On Tuesday, after more than a year of beta testing, Webvanta is formally launching a service that makes it easy for web designers to create web sites that access tons of data.
The Sebastopol, Calif.-based company hopes to save tens of thousands of dollars in programming costs for professional web site designers. It focuses on creating data-rich sites such as an information portal, a business site, a nonprofit site or a membership site. The web designer doesn’t have to know all of the technical ins and outs; they can just walk through a series of menus and select the features they want. To set up a site with user forums, the designer simply checks a box.
Webvanta’s solution is the only hosted platform that makes it easy to build sites around custom database structures. Instead of having just articles or posts, you can add structured content. A web designer can add new features easily, like showing the room types, special deals, and activities at the Highlands Resort site.
Webvanta was started by Michael Slater, (right) famous in chip circles for his acerbic wit as the founder of the Microprocessor Report. He left that business in 1999 and founded Photo Tablet, which made some of the first digital photo organization and sharing software. Renamed Fortiva, that company was sold to Adobe in 2001. Slater stayed at Adobe for five years but became frustrated at how tough it was to get new businesses off the ground. He left at the end of 2006 and co-founded Webvanta in 2007 with Christopher Haupt.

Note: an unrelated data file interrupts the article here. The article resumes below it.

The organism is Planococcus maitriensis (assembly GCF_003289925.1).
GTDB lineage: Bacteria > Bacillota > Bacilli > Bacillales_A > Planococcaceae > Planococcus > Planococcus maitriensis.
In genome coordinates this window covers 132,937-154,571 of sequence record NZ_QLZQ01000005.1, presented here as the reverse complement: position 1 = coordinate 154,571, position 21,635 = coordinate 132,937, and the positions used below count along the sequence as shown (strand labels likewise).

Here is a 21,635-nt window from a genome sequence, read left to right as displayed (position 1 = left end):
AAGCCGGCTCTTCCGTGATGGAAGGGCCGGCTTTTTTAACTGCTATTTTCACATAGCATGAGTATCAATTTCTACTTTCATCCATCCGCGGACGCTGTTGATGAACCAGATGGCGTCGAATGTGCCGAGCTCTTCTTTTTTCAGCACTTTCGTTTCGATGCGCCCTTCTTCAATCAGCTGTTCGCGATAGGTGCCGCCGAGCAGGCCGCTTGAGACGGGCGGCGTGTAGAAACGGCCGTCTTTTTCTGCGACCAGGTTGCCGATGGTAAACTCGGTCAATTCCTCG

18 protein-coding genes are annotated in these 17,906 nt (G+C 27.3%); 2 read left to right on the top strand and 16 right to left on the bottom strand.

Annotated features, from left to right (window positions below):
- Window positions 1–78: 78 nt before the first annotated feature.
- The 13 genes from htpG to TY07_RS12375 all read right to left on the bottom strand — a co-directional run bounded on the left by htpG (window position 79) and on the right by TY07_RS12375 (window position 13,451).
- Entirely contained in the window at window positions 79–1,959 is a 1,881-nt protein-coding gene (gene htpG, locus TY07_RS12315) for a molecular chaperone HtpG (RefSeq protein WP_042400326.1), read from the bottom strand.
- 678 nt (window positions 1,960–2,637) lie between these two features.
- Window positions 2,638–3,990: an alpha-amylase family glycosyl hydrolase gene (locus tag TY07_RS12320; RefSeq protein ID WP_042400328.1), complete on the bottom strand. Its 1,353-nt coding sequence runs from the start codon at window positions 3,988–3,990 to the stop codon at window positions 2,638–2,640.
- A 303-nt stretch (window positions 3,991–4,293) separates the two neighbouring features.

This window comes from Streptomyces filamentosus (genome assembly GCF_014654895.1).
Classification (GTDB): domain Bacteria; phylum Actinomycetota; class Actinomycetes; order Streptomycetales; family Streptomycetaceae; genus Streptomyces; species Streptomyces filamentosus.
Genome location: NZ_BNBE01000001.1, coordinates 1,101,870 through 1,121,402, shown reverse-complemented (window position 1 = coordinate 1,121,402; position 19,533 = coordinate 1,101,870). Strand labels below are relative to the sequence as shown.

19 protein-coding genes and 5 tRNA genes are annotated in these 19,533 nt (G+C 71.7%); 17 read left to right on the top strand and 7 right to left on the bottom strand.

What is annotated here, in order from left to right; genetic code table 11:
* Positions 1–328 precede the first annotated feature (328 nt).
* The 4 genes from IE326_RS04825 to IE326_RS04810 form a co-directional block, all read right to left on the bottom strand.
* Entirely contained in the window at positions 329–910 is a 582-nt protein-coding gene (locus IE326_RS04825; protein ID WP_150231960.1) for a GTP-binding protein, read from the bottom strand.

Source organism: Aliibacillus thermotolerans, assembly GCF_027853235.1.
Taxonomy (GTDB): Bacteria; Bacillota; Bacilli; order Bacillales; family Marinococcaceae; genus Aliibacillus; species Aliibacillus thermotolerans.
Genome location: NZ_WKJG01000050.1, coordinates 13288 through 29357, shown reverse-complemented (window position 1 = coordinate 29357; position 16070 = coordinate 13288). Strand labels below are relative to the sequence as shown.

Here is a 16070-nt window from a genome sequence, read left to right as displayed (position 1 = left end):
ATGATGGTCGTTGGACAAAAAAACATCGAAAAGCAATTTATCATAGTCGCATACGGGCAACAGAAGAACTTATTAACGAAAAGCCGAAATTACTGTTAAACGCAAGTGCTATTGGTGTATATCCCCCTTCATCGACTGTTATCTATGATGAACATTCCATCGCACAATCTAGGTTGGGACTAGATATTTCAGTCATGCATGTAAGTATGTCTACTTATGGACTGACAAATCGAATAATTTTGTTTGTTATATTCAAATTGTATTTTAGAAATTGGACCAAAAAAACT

Slater wanted to do a web start-up and started playing around with Ruby on Rails, the open-source web framework which powers many web sites. He practiced building sites. He found that he had to rebuild many features, such as the “contact us” pages, from scratch. He began looking for a way to generate the pages automatically.
While there were blog software platforms such as Word Press and social networking platforms such as Ning, Slater said there was no corresponding software to easily set up something that was richer than a blog. The focus has now evolved into a hosted service for web designers who use the system to deliver better sites for their clients.
Slater and Haupt are the only employees, though they have a variety of contractors. They have run the company so far with just $460,000 in angel funding. Two of the investors are David Hehman and Greg Seal. Slater expects to raise another small round this fall but is focused on being capital efficient. There are about 30 sites running on the Webvanta platform today and they’re paying customers.
Slater says the company is now just starting its marketing efforts. The major competitor today is WordPress, though you can’t do as many things as you can with Webvanta. Other rivals include Drupal, which isn’t all that designer friendly; and then there is Business Catalyst, acquired by Adobe and focused only on e-commerce sites.
A video description is here.